Personal Morality, Unit 1
Personal Morality, Unit 1 Phil 150B
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This 5 page Study Guide was uploaded by Mia on Wednesday February 17, 2016. The Study Guide belongs to Phil 150B at University of Arizona taught by Carolina Ana Sartorio in Winter 2016. Since its upload, it has received 125 views. For similar materials see Personal Morality in PHIL-Philosophy at University of Arizona.
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Date Created: 02/17/16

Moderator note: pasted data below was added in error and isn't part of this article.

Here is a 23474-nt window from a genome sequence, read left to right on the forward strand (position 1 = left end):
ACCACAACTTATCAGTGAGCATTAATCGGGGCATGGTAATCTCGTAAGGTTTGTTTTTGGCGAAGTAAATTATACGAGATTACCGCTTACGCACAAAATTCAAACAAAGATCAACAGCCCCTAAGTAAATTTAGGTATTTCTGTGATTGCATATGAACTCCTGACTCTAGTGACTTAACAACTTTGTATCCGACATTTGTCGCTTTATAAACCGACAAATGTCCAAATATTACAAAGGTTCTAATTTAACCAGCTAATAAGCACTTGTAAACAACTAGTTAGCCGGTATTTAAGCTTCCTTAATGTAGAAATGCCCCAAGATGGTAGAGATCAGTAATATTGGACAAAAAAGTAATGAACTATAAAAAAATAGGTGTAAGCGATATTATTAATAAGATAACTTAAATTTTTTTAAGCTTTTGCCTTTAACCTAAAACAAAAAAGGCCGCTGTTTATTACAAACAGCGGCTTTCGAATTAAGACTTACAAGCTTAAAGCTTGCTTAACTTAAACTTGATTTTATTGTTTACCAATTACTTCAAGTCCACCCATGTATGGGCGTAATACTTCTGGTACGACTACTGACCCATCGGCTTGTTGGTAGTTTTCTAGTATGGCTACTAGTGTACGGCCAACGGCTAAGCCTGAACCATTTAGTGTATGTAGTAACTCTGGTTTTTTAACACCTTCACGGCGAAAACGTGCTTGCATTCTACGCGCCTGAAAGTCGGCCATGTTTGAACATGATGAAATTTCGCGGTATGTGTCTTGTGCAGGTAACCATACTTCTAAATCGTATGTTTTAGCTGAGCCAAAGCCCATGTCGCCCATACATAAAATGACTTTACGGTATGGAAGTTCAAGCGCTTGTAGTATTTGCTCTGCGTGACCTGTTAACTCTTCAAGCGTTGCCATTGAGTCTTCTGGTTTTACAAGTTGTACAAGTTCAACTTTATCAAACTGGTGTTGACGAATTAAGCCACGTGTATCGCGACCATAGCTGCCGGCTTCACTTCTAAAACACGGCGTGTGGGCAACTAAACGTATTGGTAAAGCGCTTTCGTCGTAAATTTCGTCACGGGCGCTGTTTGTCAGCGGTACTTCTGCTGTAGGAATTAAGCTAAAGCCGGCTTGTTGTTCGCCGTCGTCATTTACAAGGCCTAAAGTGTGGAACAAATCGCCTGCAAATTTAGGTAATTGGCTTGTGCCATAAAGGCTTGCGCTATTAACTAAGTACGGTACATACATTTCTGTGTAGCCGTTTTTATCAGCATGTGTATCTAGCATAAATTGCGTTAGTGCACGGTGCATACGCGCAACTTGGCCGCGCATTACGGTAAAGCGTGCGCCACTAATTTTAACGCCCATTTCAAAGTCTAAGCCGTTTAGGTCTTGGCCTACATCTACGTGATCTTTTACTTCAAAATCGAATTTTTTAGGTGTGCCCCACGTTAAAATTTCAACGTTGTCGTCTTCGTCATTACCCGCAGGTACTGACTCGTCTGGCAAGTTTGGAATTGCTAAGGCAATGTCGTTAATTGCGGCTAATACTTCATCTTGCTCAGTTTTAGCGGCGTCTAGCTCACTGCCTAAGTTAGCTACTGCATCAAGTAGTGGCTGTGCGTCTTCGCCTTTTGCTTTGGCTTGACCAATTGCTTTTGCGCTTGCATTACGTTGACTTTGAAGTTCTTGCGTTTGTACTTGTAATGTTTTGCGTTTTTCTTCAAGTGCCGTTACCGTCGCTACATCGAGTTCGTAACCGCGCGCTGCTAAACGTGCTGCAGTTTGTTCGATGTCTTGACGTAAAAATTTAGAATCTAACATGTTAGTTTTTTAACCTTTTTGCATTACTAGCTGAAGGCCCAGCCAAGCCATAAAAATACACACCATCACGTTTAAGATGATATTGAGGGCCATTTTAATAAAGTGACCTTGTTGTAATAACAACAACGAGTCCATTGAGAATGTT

Philosophy Notes 1 Pre-Chapter 1: What Is Philosophy? “A connected series of statements intended to establish a proposition” • Argument: a series of claims, one of which (conclusion) is supported by the others (premises) • Premises can be explicit or implicit • Example: 1. Animals are not self-conscious. (Premises) 2. We have direct moral duties toward self-conscious beings. (Premises) 3. We do not have direct moral duties toward animals. (Conclusion) Properties of Arguments • Validity/Logical o An argument is valid when the conclusion logically follows from its premises o If the premises are true, then the conclusion has to be true o Connection between premises and conclusions makes the argument valid, not necessarily true. o A sign an argument is invalid: if it has true premises and a false conclusion § Also, if there are arguments with the same logical form that have true premises and a false conclusion. o General Form 1. The X’s lack property P. 2. Only things that have P have Q. 3. Therefore, the X’s lack property Q. • Soundness o An argument is sound when it’s valid and its premises are true o Note: the conclusion of a sound argument, unlike the conclusion of a merely valid argument, is always true. Goals of Philosophical Arguments • Give Sound arguments in order to: o Argue in favor of one’s position about a certain subject matter o Argue against rival positions Unit 1: The Moral Status of Animals “Why does your dog get a tummy ache” Kant • Germany, 1724-1804 Moral Duties • Direct: We have direct duty to X when we have that duty simply by virtue of what X itself is like. o Example: Other human beings • Indirect: We have an indirect duty to X when we have a duty to X that is not direct o Example: your car, your cup, things you own, etc. Moral Standing • Being with moral standing are beings that matter morally just in virtue of what they are. • Those are the only beings toward whom we have direct moral duties. • Humans, i.e. rational beings Self-consciousness Philosophy Notes 2 • Conscious-beings: beings who are capable of having conscious experiences (to feel, to have a mental life) o Rocks are not conscious o Dogs are conscious, but not self-conscious • Self-conscious beings: Beings who, in addition, can be aware of themselves as conscious beings and as having experiences. • Self-conscious beings are the only beings who can reflect about their experiences, their lives, and think rationally about their goals o According to Kant, the only beings of that kind are human beings • You do not have to be self-conscious to be able to experience pain Kant’s Argument • CF: bullet point #3 Clarify Kant’s conclusion • We have indirect duties toward all animals because of out direct duties to humans • Being kind to animals helps cultivate kindness to humans Assessing Kant’s argument • It is valid • But is it sound? o Are the premises true? • Assessing the premises o P1 seems pretty plausible (At least with most animals) o P2 is much less plausible § P2 says that we don’t have any direct duties toward non-self-conscious beings § Seems true of some duties (obligations?) o Objections to P2 § Arguing that a premise is implausible by showing that it has intuitively counterintuitive consequences § This cats doubt on the soundness of the argument o A good argument is an argument that relies on premises that are initially plausible premises o The premises should be plausible to all or most people. o Not just those who already believe in your conclusion Arguing against a premise • The premises entails consequences C • Consequences C seems clearly false • Therefore, we have good reason to believe the premise is not true A consequence of Kant’s premise • Kant’s premise 2 entails that there would be nothing wrong with torturing animals for the sake of it, if this didn’t result in out being cruel to humans too. • Kant’s P2 entails that it wouldn’t be wrong to torture animals in that case • This is clearly false • Therefore, we have good reason to believe that Kant’s premise in not true The Robinson Crusoe objection: stranded on an island by himself. Not surrounded by humans ever again. Reproduce this objection using Kant’s argument Philosophy Notes 3 Singer’s Argument 1. If it’s wrong to prematurely kill, eat, and experiment upon severely brain damaged human orphans, then the same goes for animals 2. It is (almost always) wrong to do those things to severely brain damaged human orphans Therefore, the same goes for animals The basic principles of equality Any suffering of the same intensity and duration is equally bad, regardless of who suffers it Objections to Singer’s view Counterintuitive consequences of Singer’s principles • Compare a dog with a mentally disabled human being o If the dog has a stronger headache than the human, other things being equal the medicine should be given to the dog. • Speciesism o A prejudice or bias in favor of members of one’s own species and against members of another species. o Compare: sexism, racism, etc. • Speciesist tendencies are natural and biologically driven • But not morally justified • Singer would attribute our attitude toward the suffering of the dog to speciesism • On that basis, he would say that our attitude is not justified • There is no morally relevant difference between the dog and the disabled human that can justify our preferential treatment of the human. • Compare: Alien species • Again (Recall his “Master Argument”) o What goes for human with certain subnormal capacities also goes for animals with similar capacities o This applies to our practices about needs • In particular, it applies to our attitude toward the “right of life” and practices like euthanasia and abortion • If those practices are not permissible for any humans, they’re not permissible for animals either. • On the other hand, if they are permissible for animals, they are also permissible for some humans. More questions to think about: • Is there a way of distinguishing between animals and brain-damaged humans that is not speciesism? • Should we change our attitude toward animals? • Should we change our attitude toward brain-damaged humans? Unit 1: The Debate over Abortion “Should I buy the book?” • Tooley’s View (Highly Liberal) o Tooley’s 2 main lines of arguments § Argument for liberal view on abortion § Argument against conservative view • Tooley on persons and the right to life Philosophy Notes 4 o A person = someone with a right to life o A right to continue to exist • Self-consciousness requirement o Someone is a person (has a right to life) only if it regards itself as an entity persisting through time (a self that is a continuing subject of experiences). • A necessary condition for having a right to life is the possession of the concept of a self (a subject of experiences that persists through time). o In other words: being self-conscious • Comparison with Kant o Tooley’s view and Kant’s view on animals are similar with respect to the RIGHT TO LIFE. § But only with respect to that. • Account of rights o A has a right to X=A can desire X and, if he so desires, then others have a “prima facie obligation” to allow him to have X. • The conservative view rests on the relevance of certain potentialities • The potentiality principle: if adult humans have a right to life in virtue of certain properties, then the zygote has a right to life in virtue of its potentiality to have those properties. • There is nothing seriously wrong to painlessly kill a newborn kitten instead of injecting it with a chemical o If so, it’s also not wrong to do that if the kitten was just injected with a chemical o Then it’s not wrong to kill a newborn • Objections: o Self-conscious requirement o Human infants don’t have a right to life o Severely mentally disabled humans don’t have a right to life. • Bite the bullet • The wonder prize objection o Imagine I win a prize, something I’ve never heard of before § I don’t have a concept of it, but I still have a right to it Discussion: • A has a right to X: o A can desire X, and if A so desires, then others have a prima facie obligation to let him have X. § Not in terms of something biological § X could be sandwich toppings, cont. existing INFO ABOUT TEST I. Arguments a. Concept of arguments b. Concepts of premises and conclusions c. Distinction between explicit and implicit premises d. Validity e. Soundness f. Biting the bullet as an argumentative strategy II. Animals Philosophy Notes 5 a. Kant’s View i. Distinction between direct and indirect duties ii. Distinction between conscious and self-conscious beings iii. Argument that we don’t have direct duties towards animals iv. Argument that we have indirect duties towards animals v. Objections to Kant’s arguments about direct duties 1. Counterintuitive consequences about Robinson Crusoe, non-self- conscious humans, etc. b. Singer’s View i. The Basic Principle of Equality ii. The distinction between equal consideration and equal treatment iii. The concept of sentience iv. The concept of speciesism v. Argument that sentient beings have interests (The basic more principle) vi. Argument that other ways to assign moral significance are arbitrary vii. Practical consequences of Singer’s view 1. Master Argument viii. Objections 1. Counterintuitive consequences of the basic principle of equality a. Biting the bullet; appeal to speciesism III. Abortion a. Tooley’s View i. Concept of a person: the distinction between persons and humans ii. General account of rights iii. Application to the right to life iv. Tooley’s view on the right to life and abortion: the self-consciousness requirement v. An alternate view: the conservative view, and the potentiality principle vi. Argument for the self-conscious requirement vii. Argument against the potentiality principle: the kitten argument viii. Objections: 1. Objections to self-consciousness requirement: counterintuitive consequences 2. Reply: biting the bullet b. Marquis’ View 1. Conservative view on abortion 2. The concept of a future like ours (FLO) 3. Argument for the FLO account of the wrongness of killing: a. Distinction between ordinary harms and harms of deprivation b. Explanatory power of the account 4. Argument for the conservative view on abortion 5. Objections based on intelligent kitten